Joining the air force reserves vs. borrowing money for college loans

  • #1
Benzoate
421
0
I am thinking about joining the air force reserves while continuing to attend college because I am no longer able to borrow money for college. I think the air force would be beneficial for me because I think it would be the perfect opportunity for me to developed my research skills in the Air force and I could put my physics education to use while helping me pay for my college loans. I 'd like a second opinion about joining the air force reserves while attending college. I would like anybody who has worked for the reserves to share their experiences and share some research experiences you might've had while in the airforce reserves
 

Answers and Replies

  • #2
Poop-Loops
721
0
I had an idea to do that, but this was during college and would have interfered with my classes, since I'd need a 13 week break (after boot camp) to get training, really screwing everything up.

The work is nice, but you have to at some point serve I believe a year or two full time, also.

So long story short, get ALL of the information available to you, since there might be snags that you don't learn about until after you sign the dotted line.
 
  • #3
PowerIso
329
1
If you plan to do it, find out everything you can. Do not let the recruiter put ideas out there. Make sure he is telling you the whole truth. I learned from my time in the military that you should make agreements with the government on your own terms. They need you for one reason or another. Make sure you know that and make sure you verify everything they say from people who are in the air force and from secondary sources.

I know plenty fellow marines who were told their college would be free, which is true, but if you do not serve your full length for whatever reason, you end up owing the government money.

I'm a wounded veteran and it took many phone calls and months of hard work to finally convince them that I still deserved my college money. It's a pain, so make sure you are certain the military is something you can handle.
 
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  • #4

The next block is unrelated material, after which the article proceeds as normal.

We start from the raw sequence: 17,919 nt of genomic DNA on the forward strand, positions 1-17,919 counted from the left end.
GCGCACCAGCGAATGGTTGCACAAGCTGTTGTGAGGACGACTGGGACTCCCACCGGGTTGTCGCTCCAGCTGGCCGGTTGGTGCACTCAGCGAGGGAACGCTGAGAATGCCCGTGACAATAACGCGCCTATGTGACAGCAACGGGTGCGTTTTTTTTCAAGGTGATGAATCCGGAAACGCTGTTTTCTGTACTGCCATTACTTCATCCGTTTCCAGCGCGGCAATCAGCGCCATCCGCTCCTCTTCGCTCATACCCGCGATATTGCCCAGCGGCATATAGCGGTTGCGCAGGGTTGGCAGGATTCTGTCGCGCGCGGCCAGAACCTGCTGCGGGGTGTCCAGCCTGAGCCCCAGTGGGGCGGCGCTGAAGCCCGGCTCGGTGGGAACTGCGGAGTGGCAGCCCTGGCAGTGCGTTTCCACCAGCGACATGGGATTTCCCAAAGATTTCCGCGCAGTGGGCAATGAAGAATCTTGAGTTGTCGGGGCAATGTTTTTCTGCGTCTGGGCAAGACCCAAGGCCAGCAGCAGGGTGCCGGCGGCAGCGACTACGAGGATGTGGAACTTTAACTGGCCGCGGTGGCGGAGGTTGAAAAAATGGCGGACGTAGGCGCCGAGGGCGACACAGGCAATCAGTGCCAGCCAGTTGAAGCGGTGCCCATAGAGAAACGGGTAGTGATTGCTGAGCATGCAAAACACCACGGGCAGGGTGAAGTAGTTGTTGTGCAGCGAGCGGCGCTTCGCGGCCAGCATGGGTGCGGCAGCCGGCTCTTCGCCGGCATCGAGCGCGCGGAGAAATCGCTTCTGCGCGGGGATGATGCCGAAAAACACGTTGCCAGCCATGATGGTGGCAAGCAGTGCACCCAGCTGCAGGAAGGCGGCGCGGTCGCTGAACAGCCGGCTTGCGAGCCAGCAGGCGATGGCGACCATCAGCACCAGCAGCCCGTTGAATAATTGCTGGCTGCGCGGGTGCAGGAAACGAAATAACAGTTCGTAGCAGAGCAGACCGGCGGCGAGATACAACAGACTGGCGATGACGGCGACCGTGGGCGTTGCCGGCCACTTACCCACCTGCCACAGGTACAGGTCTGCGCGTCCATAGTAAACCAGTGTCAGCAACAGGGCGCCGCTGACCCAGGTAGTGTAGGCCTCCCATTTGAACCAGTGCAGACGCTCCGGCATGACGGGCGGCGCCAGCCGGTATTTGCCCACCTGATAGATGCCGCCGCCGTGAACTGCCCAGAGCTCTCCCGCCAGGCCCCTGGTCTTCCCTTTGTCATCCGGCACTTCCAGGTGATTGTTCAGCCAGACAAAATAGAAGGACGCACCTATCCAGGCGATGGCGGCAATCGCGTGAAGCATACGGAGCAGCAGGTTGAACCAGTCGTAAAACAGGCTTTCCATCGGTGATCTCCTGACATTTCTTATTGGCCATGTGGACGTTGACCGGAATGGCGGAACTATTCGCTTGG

mgiddy911
335
0
It may go without saying but be especially careful these days. Even being in the reserve can mean much more than you may expect due to current circumstances in the world.
 
  • #5
I am thinking about joining the air force reserves while continuing to attend college because I am no longer able to borrow money for college. I think the air force would be beneficial for me because I think it would be the perfect opportunity for me to developed my research skills in the Air force and I could put my physics education to use while helping me pay for my college loans. I 'd like a second opinion about joining the air force reserves while attending college. I would like anybody who has worked for the reserves to share their experiences and share some research experiences you might've had while in the airforce reserves

If your interest is a military career, I'd recommend getting your bachelor first and then apply for the Officer School. The majority of AF jobs are technical in nature and don't lend themselves to much research.

If you just want to join now, you'll be entering as enlisted. Normally, enlisted personnel take a test called the ASVAB. This test measures your Administrative, General, Electrical, and Mechanical skills. The higher you score in each of these categories the "better" the job you can get (and there's little room for research in many of these jobs - you do as you are told).

Like I mentioned previously, I recommend getting your degree first. This is unfortunate to say, but a degree-holding person has more value to the military than your average HS diploma kid.



Jordan Joab.
 
  • #6
Benzoate
421
0
If your interest is a military career, I'd recommend getting your bachelor first and then apply for the Officer School. The majority of AF jobs are technical in nature and don't lend themselves to much research.